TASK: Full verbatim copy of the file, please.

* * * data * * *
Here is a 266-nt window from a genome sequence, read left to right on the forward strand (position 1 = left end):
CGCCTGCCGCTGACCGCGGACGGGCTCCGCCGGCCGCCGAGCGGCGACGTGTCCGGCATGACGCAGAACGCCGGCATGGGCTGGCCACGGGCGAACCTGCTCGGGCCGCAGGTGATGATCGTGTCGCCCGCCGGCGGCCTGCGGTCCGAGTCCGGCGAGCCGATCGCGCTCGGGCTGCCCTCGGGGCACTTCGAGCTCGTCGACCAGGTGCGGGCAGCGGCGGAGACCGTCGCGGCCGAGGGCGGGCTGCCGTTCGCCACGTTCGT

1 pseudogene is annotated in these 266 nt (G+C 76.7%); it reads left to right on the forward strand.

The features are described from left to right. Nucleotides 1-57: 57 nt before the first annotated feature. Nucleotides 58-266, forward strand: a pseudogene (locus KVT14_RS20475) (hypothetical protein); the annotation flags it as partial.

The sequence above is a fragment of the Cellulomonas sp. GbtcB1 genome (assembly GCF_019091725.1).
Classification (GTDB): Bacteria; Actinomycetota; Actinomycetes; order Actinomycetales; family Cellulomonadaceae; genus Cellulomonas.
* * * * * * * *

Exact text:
Here is a 266-nt window from a genome sequence, read left to right on the forward strand (position 1 = left end):
CGCCTGCCGCTGACCGCGGACGGGCTCCGCCGGCCGCCGAGCGGCGACGTGTCCGGCATGACGCAGAACGCCGGCATGGGCTGGCCACGGGCGAACCTGCTCGGGCCGCAGGTGATGATCGTGTCGCCCGCCGGCGGCCTGCGGTCCGAGTCCGGCGAGCCGATCGCGCTCGGGCTGCCCTCGGGGCACTTCGAGCTCGTCGACCAGGTGCGGGCAGCGGCGGAGACCGTCGCGGCCGAGGGCGGGCTGCCGTTCGCCACGTTCGT

1 pseudogene is annotated in these 266 nt (G+C 76.7%); it reads left to right on the forward strand.

The features are described from left to right. Nucleotides 1-57: 57 nt before the first annotated feature. Nucleotides 58-266, forward strand: a pseudogene (locus KVT14_RS20475) (hypothetical protein); the annotation flags it as partial.

The sequence above is a fragment of the Cellulomonas sp. GbtcB1 genome (assembly GCF_019091725.1).
Classification (GTDB): Bacteria; Actinomycetota; Actinomycetes; order Actinomycetales; family Cellulomonadaceae; genus Cellulomonas.